Project would renovate old, worn-out school
May 21, 2008
A renovation project at the "old and worn out" Morgan Elementary School could begin as early as next year, if all goes as planned by the North Harrison Community School Corp. Board of Trustees.
The school board held the required 1028 Hearing Thursday night, May 8, at North Harrison Middle School. During the hearing, which lasted nearly two hours, a PowerPoint presentation was made about the condition of the school, located south of Palmyra, a time frame was outlined and questions were answered. The 1028 Hearing is required by state law because the project will exceed $2 million.
"Basically, we have an inequity between the two elementary schools," said Dr. Phil Partenheimer, North Harrison's superintendent.
A renovation project of North Harrison Elementary School is nearing completion; Morgan Elementary hasn't been updated since 1974. MES also has a smaller cafeteria as well as smaller and inadequate classrooms compared to those at NHES, Partenheimer said. And because of an increase in the number of students at Morgan, a portable classroom will be needed next school year.
Representatives of Kovert Hawkins architects in Jeffersonville gave the PowerPoint presentation, which was similar to the one given at the February school board meeting.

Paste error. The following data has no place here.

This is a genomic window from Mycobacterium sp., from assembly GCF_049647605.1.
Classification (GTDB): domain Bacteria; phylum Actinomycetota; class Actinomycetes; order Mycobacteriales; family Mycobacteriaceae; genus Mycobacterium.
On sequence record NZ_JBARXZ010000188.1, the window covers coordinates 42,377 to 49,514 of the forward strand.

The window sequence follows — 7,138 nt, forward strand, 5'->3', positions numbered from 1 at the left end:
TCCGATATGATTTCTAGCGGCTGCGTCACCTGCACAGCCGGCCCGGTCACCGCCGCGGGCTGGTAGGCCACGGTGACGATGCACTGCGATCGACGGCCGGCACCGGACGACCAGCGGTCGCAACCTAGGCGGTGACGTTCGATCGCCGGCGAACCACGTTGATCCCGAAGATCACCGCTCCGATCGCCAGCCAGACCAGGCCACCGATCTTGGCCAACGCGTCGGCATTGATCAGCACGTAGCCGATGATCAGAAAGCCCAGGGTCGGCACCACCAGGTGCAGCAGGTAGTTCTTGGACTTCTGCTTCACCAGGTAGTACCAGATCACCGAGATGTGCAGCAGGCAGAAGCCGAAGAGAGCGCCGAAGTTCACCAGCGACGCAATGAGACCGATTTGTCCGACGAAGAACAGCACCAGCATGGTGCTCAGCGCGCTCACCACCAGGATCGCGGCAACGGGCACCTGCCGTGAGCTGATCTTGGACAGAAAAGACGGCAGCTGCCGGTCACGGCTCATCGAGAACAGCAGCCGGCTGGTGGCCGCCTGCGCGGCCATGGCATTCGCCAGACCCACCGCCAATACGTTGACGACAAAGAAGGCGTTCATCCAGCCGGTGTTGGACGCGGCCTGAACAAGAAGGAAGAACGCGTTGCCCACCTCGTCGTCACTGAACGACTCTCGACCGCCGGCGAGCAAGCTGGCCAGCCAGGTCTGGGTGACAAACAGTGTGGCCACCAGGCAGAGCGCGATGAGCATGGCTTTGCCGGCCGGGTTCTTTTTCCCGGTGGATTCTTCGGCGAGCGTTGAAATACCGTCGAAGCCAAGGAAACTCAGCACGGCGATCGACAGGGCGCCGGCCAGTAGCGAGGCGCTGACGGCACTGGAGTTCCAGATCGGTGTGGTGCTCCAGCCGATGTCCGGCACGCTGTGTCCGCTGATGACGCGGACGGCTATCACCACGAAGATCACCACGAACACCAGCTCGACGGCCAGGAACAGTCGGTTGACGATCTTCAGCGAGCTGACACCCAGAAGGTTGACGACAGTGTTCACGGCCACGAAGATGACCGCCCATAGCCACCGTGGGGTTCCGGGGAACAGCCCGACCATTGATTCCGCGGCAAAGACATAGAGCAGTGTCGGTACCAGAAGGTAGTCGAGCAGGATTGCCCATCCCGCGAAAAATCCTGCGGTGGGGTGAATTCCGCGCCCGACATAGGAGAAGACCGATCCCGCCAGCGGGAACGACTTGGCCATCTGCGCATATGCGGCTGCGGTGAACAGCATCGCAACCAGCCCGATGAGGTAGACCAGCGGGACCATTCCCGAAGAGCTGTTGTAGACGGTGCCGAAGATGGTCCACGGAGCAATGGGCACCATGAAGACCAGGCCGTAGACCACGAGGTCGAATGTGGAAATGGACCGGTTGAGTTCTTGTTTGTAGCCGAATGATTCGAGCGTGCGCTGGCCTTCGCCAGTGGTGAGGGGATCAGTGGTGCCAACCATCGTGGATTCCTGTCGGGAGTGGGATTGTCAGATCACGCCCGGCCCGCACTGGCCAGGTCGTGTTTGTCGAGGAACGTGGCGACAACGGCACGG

"We tried to identify the problems before we come up with solutions," said John Hawkins, who said Morgan Elementary could have problems meeting the fire code in its hallways because they are often used for tutoring areas.
The presentation pointed out that the building also has old lighting, issues with structure and ADA accessibility, no room for supplies, poor roof drainage and lacks a secure entrance for visitors.
"The building has been extremely well maintained, (but) it's about at the end of its life," Hawkins said. Regardless, "I think the people (at MES) have done the best they can with what they have."
Kovert Hawkins' recommendation is to build a new classroom wing to the east of the existing structure, convert the old wing into a new cafeteria, demolish the existing kitchen and cafeteria, and create new handicap-accessible rest rooms at the gymnasium. This would be done in stages, beginning with bids awarded by February, the new classrooms ready by August and the project finished by August 2010. The project was estimated at $15 million.
Umbaugh & Associates, a certified public accounting adviser to local governments, put the first impact on taxpayers in the North Harrison school district in 2009. Using "maximum" perimeters, the tax rate for homeowners would increase by 18.13 cents per $100 of assessed valuation in 2011, thanks to riverboat funds the school corporation receives. (Without the boat money, the increase would be 24.69 cents per $100 assessed valuation.)
"Morgan students and parents have waited patiently for this to come," said Keith Jones, who has children attending MES. "It's definitely a need. ... There's no better time than the present to build this building."